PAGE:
This story was supported by the Pulitzer Center.
Not long after the Gulf nation of Qatar was awarded the rights to host the 2022 World Cup soccer championships, Surendra Tamang hatched a plan to go.
He had heard that Qatar was recruiting many other Nepali laborers to work in Doha building the stadiums and related infrastructure projects. So in 2015 he took out a loan to cover the recruitment agency’s fees and applied for a construction job. He figured he would work up until the World Cup, sending his earnings back home while putting enough aside to buy a ticket to the final match. Only then would he go back to Nepal, triumphant, rich (or at least richer than his neighbors), and with a World Cup T-shirt featuring Argentina’s Lionel Messi, his favorite player.
Instead, in October 2021, he was sent home with a mysterious, crippling ailment that his employers dismissed as gastritis—chronic indigestion—and claimed had nothing to do with the arduous conditions at his work site. By the time he arrived at a Kathmandu hospital in debilitating pain, both his kidneys had given out, wrecked by working long hours of hard labor in punishing heat, according to his doctor. “I used to have dreams,” Tamang says from his hospital bed at the dialysis clinic of Nepal’s National Kidney Center. Now 31 and with no potential kidney donors on the horizon, he will likely be on dialysis for the rest of his life, forced to watch the World Cup on his phone.
Surendra Tamang getting dialysis treatment in Kathmandu on June 28.
Ed Kashi—VII for TIME
Every four years, for four weeks, World Cup host countries open their doors to millions of fans, investing national pride in ever more fantastic stadiums purpose-built for the world’s most popular sport. Qatar has spent more than $200 billion on construction that offers a preview of future technologies, from outdoor air-conditioning to retractable roofs. But these games also offer a sobering preview of another future, one in which the kinds of record-breaking heat waves that roasted Asia, Europe, and North America this summer are no longer extreme events but seasonal norms brought about by a changing climate. Those rising temperatures will change the future of work, making outdoor labor increasingly dangerous to human health in the hottest parts of the year, across most of the globe.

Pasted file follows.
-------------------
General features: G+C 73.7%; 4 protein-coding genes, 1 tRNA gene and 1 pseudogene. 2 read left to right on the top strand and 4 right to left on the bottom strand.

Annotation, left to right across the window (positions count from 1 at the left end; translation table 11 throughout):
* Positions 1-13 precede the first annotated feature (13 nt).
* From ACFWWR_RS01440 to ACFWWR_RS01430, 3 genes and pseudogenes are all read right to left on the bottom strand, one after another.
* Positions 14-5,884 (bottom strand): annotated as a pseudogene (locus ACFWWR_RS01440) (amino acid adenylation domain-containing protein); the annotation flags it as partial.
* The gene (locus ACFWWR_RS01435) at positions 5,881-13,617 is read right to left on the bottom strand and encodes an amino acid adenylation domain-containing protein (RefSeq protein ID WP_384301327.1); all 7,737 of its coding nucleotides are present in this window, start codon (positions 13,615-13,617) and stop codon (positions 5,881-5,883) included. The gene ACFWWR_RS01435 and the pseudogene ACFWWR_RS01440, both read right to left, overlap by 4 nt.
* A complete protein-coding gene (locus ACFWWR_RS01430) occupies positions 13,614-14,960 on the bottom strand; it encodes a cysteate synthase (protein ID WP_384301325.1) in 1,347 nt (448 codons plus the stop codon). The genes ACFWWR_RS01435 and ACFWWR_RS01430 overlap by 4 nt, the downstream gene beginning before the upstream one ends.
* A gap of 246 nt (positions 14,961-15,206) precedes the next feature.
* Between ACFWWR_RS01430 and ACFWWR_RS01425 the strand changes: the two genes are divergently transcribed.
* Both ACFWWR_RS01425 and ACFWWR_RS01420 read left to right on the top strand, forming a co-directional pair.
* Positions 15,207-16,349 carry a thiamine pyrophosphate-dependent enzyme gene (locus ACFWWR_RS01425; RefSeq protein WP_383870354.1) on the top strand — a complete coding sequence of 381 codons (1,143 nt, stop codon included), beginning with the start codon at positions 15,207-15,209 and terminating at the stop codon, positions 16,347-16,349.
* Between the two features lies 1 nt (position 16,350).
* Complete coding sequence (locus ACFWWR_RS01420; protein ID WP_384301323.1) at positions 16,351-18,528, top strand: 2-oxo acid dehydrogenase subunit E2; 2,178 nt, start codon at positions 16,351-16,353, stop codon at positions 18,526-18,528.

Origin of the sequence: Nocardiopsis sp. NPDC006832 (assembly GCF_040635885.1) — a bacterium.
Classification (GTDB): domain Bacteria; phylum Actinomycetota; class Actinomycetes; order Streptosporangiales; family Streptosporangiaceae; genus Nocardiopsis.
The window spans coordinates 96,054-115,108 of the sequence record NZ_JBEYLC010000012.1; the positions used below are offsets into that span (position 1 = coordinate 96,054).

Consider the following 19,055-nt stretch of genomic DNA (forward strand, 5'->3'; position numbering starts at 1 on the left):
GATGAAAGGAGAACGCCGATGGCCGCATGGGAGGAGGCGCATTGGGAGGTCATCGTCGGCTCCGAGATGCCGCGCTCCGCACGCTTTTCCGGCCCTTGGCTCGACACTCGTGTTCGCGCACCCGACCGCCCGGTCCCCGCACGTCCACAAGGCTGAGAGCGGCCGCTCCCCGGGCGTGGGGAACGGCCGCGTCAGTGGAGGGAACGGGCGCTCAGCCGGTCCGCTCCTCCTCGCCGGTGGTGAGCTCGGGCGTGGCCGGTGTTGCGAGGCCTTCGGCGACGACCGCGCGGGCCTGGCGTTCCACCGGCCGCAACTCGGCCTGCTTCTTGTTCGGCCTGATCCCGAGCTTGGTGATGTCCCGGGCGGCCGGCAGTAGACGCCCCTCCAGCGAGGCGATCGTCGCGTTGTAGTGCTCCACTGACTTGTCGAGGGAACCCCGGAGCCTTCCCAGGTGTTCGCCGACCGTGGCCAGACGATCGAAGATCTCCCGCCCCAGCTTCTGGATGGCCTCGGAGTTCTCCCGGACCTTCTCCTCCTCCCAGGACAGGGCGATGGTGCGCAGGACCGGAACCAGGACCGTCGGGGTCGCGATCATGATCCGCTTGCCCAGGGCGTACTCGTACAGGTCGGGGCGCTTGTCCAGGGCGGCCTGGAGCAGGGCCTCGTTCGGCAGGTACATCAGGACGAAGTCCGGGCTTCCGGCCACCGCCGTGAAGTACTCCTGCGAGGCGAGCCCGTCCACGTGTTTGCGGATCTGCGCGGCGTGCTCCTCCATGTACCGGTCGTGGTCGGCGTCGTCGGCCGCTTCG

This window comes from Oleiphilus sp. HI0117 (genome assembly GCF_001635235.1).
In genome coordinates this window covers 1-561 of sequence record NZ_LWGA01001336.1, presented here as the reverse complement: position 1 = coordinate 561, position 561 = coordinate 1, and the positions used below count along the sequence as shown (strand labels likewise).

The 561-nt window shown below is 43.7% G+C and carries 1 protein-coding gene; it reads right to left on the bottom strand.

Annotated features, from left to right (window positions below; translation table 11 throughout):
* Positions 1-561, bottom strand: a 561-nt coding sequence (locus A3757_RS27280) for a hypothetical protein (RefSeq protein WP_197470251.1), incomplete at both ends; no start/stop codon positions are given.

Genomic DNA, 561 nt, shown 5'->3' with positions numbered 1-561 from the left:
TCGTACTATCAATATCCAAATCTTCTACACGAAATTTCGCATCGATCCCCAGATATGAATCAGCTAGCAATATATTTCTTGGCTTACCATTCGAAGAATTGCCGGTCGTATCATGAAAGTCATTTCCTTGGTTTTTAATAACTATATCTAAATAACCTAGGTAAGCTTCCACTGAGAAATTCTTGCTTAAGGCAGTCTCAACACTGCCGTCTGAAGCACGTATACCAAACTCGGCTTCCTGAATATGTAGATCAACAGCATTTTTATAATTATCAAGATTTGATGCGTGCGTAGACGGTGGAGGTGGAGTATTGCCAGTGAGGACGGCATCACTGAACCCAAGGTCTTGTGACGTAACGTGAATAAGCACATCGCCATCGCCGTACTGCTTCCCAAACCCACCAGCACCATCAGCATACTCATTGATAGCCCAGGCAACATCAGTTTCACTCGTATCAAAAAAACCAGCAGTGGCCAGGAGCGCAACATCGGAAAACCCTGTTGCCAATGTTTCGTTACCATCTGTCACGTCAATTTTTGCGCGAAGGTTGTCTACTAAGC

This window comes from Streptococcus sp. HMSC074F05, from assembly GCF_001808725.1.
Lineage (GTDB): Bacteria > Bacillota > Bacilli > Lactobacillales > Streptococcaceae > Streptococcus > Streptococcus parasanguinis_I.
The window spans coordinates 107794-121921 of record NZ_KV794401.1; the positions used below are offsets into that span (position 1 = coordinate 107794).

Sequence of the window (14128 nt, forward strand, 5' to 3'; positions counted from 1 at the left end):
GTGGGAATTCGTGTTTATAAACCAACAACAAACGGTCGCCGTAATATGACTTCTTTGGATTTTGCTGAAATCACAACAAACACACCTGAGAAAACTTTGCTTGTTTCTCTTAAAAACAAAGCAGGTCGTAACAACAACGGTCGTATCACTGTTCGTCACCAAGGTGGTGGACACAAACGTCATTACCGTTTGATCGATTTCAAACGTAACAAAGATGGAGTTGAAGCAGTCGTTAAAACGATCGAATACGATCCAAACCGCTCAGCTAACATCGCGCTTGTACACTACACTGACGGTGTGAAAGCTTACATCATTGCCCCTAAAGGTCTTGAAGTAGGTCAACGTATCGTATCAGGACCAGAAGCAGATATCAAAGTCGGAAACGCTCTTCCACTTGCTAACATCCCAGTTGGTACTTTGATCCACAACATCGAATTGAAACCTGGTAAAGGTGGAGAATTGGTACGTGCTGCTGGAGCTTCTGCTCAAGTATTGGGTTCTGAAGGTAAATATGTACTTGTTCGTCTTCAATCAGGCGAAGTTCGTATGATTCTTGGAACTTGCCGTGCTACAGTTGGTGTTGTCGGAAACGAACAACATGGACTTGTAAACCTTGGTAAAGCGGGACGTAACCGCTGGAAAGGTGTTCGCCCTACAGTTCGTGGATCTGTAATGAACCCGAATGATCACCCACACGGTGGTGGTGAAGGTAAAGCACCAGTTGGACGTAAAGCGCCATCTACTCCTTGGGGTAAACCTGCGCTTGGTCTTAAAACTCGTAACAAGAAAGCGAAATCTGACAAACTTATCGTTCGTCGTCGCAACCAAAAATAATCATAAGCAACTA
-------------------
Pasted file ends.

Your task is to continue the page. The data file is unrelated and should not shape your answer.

This year, the World Cup will start on Nov. 20, five months later than usual, to spare players and fans the worst of the region’s blisteringly hot summer. But preparations for the tournament—a building boom in one of the hottest places on the planet—took more than a decade. To make it happen, Qatar relied on a global supply chain of laborers willing to work in any conditions—a desperation fueled in part by the impacts of climate change. Qatar’s 2 million-strong foreign workforce, which makes up more than two-thirds of the population, is largely recruited from Nepal, India, and Bangladesh. Thousands of those workers have died over the past decade, many because of poor working conditions made more perilous by excessive heat.
David Ramos—Getty Images
Doha’s daily high temperatures are now 1.4°F warmer in summer, on average, than when the World Cup was announced 12 years ago. The Middle East is one of the fastest-warming places on the planet, but the rest of the world is not far behind. By 2100, temperatures could rise to the point that just going outside for a few hours in some parts of the Middle East, Africa, and Asia will exceed the “upper limit for survivability, even with idealized conditions of perfect health, total inactivity, full shade, absence of clothing, and unlimited drinking water,” according to a 2020 study in Science Advances. Construction work under those conditions will be impossible.
In contemporary Qatar, however, workers can still be protected from the effects of excessive heat. That so many were not over the past decade is a stain on the country’s legacy. But it is also a learning opportunity. The World Cup spotlight forced drastic changes in labor regulations that, since their implementation last year, have made Qatar a world leader in heat protection and a useful laboratory for a better understanding of what works—and does not work—in an era of climate change. Already the U.N.’s International Labor Organization (ILO) calculates that the increase in heat stress will lead to global productivity losses equivalent to 80 million full-time jobs by 2030. Meanwhile, recent heat waves have catalyzed international campaigns to get heat recognized as an occupational hazard, and labor activists as well as government entities are pushing for stronger regulations and laws to protect outdoor workers, whether they’re building stadiums, harvesting crops, or sweeping streets. Qatar could end up providing the template.